If you have had a 3D printer for awhile, you know the heartbreak of coming in to check on an 8-hour print only to find that in hour 7 you ran out of filament (or the filament broke) and your printer has been dutifully moving around for no reason. [Chuck Hellebuyck] knows and he decided to make a filament sensor he found on Thingiverse.

Finding a part on Thingiverse and printing it probably doesn’t warrant much attention. But if you watch the video, below, it is a good example of how things from Thingiverse don’t always meet your needs. The microswitch [Chuck] had was bigger than the design used. So he loaded the STL file into TinkerCAD and fixed it. He shows you exactly how he did it. That’s a useful skill because you never know when you’ll need to modify some part you’ve found on the Internet.

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Fully Printed CNC On an IKEA Table

It seems that many 3D printer owners just aren’t getting the same buzz they used to off their 3D printers, and are taking steps to procure heavier machines. And making them in their home laboratories with, you guessed it, their 3D printers.

Following the pattern, [Michael Reitter], designed a 3D printable CNC around a IKEA MALM table. In order to span the length of the table for his X axis, he came up with a very cool looking truss assembly. The linear rails rest on top of the truss, and a carriage with the Z axis rides on the assembly. The truss has enough space in the center of it to neatly house some of the wiring. The Y-xis mounts on the side of the table.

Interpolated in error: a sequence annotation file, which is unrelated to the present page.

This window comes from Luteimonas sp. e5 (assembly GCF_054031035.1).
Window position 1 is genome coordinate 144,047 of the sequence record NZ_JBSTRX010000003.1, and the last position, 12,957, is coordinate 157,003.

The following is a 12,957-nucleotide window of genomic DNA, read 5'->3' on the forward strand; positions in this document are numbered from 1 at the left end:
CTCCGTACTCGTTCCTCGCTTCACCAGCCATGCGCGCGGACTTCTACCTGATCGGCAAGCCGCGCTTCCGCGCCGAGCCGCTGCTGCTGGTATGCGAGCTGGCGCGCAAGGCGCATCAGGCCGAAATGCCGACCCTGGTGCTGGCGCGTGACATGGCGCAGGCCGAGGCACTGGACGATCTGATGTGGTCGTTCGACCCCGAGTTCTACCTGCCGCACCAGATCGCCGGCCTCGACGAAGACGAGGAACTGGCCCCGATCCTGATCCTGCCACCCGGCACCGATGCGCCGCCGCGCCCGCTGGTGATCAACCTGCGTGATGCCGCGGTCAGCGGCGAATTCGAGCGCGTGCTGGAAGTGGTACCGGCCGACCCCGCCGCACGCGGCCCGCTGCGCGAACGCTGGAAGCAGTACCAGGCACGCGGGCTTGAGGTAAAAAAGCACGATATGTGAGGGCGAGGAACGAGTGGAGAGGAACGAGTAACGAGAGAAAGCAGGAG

Overall the mechanical design looks pretty solid for what it is, with all the rails taking their moments in the right orientation. We also like the work-piece hold downs that slide along the edge of the table. It even has a vacuum attachment that comes in right at the milling bit.

We’re not certain how much plastic this build takes, but it looks to be a lot. Monetarily, it will probably weigh in at a bit more than some other options. As many in the 3D printing world are discovering, sometimes there’s no reason not to leverage more mature industrial processes for lower cost large gains in accuracy and strength. Though, it’s pretty clear that one of the design goals of this project was to see how much one can get away with just a 3D printer, and we certainly can’t deny the appealing aesthetic of this CNC.

Video of it in action after the break.